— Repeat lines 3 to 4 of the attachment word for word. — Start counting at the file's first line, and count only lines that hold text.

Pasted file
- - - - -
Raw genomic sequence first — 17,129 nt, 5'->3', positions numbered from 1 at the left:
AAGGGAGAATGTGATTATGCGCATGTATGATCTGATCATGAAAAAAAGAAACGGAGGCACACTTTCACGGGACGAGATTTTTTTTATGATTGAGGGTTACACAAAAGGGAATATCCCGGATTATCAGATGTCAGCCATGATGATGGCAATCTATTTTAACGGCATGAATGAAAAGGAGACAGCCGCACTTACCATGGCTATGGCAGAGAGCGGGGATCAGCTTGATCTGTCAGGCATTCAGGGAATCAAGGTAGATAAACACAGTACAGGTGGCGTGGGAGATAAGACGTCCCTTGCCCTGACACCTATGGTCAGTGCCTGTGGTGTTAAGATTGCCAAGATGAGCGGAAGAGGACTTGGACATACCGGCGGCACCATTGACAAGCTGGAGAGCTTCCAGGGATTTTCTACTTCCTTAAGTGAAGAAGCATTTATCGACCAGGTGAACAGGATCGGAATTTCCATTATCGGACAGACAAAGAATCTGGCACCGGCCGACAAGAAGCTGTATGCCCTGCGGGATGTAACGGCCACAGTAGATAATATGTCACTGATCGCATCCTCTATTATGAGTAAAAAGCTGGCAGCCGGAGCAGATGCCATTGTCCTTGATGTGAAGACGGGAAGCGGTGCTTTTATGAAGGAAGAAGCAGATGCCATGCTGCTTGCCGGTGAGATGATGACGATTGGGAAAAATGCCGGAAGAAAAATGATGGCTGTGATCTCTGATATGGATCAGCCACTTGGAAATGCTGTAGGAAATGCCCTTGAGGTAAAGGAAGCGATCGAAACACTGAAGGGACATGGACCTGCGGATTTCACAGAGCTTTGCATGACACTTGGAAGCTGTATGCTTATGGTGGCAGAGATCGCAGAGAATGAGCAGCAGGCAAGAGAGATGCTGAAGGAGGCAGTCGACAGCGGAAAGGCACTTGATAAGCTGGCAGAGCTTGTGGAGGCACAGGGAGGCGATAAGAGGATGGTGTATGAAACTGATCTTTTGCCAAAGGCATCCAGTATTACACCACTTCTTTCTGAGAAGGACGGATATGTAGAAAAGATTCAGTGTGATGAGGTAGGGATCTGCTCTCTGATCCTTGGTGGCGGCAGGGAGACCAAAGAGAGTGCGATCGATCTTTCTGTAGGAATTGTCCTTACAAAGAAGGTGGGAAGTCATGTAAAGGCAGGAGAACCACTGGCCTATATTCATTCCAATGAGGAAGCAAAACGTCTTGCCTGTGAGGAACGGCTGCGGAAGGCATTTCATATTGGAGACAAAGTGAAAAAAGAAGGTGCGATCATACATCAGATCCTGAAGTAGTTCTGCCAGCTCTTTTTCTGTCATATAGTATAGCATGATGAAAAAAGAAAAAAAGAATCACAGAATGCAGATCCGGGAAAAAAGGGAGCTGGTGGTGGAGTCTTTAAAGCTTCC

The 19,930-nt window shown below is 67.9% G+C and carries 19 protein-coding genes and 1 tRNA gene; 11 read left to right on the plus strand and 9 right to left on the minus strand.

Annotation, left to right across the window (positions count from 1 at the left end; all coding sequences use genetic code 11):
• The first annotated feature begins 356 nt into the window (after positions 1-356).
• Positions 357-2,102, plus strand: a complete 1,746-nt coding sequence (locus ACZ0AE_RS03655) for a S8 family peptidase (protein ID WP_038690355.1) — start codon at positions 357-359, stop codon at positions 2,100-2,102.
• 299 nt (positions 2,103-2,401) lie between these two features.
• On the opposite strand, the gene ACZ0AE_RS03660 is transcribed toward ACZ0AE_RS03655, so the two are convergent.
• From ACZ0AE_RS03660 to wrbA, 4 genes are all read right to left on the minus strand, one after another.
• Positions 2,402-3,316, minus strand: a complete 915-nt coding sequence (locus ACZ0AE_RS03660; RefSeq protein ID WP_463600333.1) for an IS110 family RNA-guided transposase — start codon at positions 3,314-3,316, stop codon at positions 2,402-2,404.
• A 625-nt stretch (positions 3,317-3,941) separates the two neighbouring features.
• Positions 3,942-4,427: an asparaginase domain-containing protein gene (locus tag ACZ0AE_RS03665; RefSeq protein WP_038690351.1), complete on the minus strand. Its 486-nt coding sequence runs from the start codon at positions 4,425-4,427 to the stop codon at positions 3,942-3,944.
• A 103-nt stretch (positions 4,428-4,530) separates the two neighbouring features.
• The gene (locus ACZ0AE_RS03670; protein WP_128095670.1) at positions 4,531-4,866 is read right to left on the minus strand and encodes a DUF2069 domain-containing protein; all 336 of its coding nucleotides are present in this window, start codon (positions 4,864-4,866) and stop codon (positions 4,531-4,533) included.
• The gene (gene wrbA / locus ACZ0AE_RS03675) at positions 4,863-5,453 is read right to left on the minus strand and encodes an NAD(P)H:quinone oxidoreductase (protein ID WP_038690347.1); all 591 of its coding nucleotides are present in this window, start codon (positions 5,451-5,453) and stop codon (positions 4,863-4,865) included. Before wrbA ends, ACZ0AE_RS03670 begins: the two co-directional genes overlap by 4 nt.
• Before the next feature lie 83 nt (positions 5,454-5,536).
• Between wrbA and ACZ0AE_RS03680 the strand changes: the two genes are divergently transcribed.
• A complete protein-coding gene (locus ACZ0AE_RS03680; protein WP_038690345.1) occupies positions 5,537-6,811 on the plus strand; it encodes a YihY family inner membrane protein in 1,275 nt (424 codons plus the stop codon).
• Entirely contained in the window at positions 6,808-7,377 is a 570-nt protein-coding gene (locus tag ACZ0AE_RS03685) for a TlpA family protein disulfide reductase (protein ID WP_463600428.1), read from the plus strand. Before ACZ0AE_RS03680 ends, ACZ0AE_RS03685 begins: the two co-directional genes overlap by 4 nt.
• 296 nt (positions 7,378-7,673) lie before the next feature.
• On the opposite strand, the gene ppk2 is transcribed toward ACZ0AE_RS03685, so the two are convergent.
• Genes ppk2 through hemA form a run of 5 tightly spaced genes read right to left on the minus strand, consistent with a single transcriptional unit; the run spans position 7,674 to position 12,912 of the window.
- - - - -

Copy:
The 19,930-nt window shown below is 67.9% G+C and carries 19 protein-coding genes and 1 tRNA gene; 11 read left to right on the plus strand and 9 right to left on the minus strand.

Annotation, left to right across the window (positions count from 1 at the left end; all coding sequences use genetic code 11):